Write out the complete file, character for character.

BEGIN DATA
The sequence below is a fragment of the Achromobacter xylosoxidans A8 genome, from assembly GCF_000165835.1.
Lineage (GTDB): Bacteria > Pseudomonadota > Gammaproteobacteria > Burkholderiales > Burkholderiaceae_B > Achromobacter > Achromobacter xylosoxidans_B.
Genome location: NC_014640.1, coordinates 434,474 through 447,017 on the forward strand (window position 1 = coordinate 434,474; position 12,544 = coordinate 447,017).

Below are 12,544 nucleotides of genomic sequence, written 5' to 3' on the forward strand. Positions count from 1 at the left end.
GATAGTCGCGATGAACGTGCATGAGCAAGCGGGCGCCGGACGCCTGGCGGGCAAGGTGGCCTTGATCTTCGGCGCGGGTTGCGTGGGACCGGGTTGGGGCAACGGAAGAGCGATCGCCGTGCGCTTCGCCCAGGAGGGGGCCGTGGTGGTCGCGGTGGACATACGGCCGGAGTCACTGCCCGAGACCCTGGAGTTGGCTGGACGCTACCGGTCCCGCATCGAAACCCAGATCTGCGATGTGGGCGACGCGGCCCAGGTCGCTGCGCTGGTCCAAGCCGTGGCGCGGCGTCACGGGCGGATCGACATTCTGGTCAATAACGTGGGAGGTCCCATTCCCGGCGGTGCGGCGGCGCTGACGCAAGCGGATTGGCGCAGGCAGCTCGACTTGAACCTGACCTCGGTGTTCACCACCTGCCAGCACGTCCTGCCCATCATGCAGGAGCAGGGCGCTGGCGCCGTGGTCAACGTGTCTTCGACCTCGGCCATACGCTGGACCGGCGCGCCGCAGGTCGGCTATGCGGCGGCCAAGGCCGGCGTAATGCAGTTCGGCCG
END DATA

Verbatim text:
The sequence below is a fragment of the Achromobacter xylosoxidans A8 genome, from assembly GCF_000165835.1.
Lineage (GTDB): Bacteria > Pseudomonadota > Gammaproteobacteria > Burkholderiales > Burkholderiaceae_B > Achromobacter > Achromobacter xylosoxidans_B.
Genome location: NC_014640.1, coordinates 434,474 through 447,017 on the forward strand (window position 1 = coordinate 434,474; position 12,544 = coordinate 447,017).

Below are 12,544 nucleotides of genomic sequence, written 5' to 3' on the forward strand. Positions count from 1 at the left end.
GATAGTCGCGATGAACGTGCATGAGCAAGCGGGCGCCGGACGCCTGGCGGGCAAGGTGGCCTTGATCTTCGGCGCGGGTTGCGTGGGACCGGGTTGGGGCAACGGAAGAGCGATCGCCGTGCGCTTCGCCCAGGAGGGGGCCGTGGTGGTCGCGGTGGACATACGGCCGGAGTCACTGCCCGAGACCCTGGAGTTGGCTGGACGCTACCGGTCCCGCATCGAAACCCAGATCTGCGATGTGGGCGACGCGGCCCAGGTCGCTGCGCTGGTCCAAGCCGTGGCGCGGCGTCACGGGCGGATCGACATTCTGGTCAATAACGTGGGAGGTCCCATTCCCGGCGGTGCGGCGGCGCTGACGCAAGCGGATTGGCGCAGGCAGCTCGACTTGAACCTGACCTCGGTGTTCACCACCTGCCAGCACGTCCTGCCCATCATGCAGGAGCAGGGCGCTGGCGCCGTGGTCAACGTGTCTTCGACCTCGGCCATACGCTGGACCGGCGCGCCGCAGGTCGGCTATGCGGCGGCCAAGGCCGGCGTAATGCAGTTCGGCCG